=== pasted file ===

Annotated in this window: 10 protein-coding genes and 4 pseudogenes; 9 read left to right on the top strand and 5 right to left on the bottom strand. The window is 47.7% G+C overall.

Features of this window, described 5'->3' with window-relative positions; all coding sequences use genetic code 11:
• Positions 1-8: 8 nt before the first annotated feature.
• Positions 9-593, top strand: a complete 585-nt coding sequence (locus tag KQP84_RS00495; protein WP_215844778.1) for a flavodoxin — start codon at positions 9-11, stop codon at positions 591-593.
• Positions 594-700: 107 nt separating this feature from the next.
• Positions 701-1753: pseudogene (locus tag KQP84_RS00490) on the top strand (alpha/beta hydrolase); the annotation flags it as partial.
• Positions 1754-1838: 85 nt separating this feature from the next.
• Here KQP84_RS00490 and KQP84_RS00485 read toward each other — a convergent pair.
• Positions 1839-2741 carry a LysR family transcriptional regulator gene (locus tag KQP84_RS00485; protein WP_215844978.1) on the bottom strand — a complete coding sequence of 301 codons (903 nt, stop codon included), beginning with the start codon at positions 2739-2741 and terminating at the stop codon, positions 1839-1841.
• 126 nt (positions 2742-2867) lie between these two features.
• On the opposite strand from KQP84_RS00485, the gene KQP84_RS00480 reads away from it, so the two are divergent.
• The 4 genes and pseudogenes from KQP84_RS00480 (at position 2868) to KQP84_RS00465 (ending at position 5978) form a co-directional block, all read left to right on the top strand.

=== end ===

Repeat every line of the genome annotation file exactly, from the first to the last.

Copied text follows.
Annotated in this window: 10 protein-coding genes and 4 pseudogenes; 9 read left to right on the top strand and 5 right to left on the bottom strand. The window is 47.7% G+C overall.

Features of this window, described 5'->3' with window-relative positions; all coding sequences use genetic code 11:
• Positions 1-8: 8 nt before the first annotated feature.
• Positions 9-593, top strand: a complete 585-nt coding sequence (locus tag KQP84_RS00495; protein WP_215844778.1) for a flavodoxin — start codon at positions 9-11, stop codon at positions 591-593.
• Positions 594-700: 107 nt separating this feature from the next.
• Positions 701-1753: pseudogene (locus tag KQP84_RS00490) on the top strand (alpha/beta hydrolase); the annotation flags it as partial.
• Positions 1754-1838: 85 nt separating this feature from the next.
• Here KQP84_RS00490 and KQP84_RS00485 read toward each other — a convergent pair.
• Positions 1839-2741 carry a LysR family transcriptional regulator gene (locus tag KQP84_RS00485; protein WP_215844978.1) on the bottom strand — a complete coding sequence of 301 codons (903 nt, stop codon included), beginning with the start codon at positions 2739-2741 and terminating at the stop codon, positions 1839-1841.
• 126 nt (positions 2742-2867) lie between these two features.
• On the opposite strand from KQP84_RS00485, the gene KQP84_RS00480 reads away from it, so the two are divergent.
• The 4 genes and pseudogenes from KQP84_RS00480 (at position 2868) to KQP84_RS00465 (ending at position 5978) form a co-directional block, all read left to right on the top strand.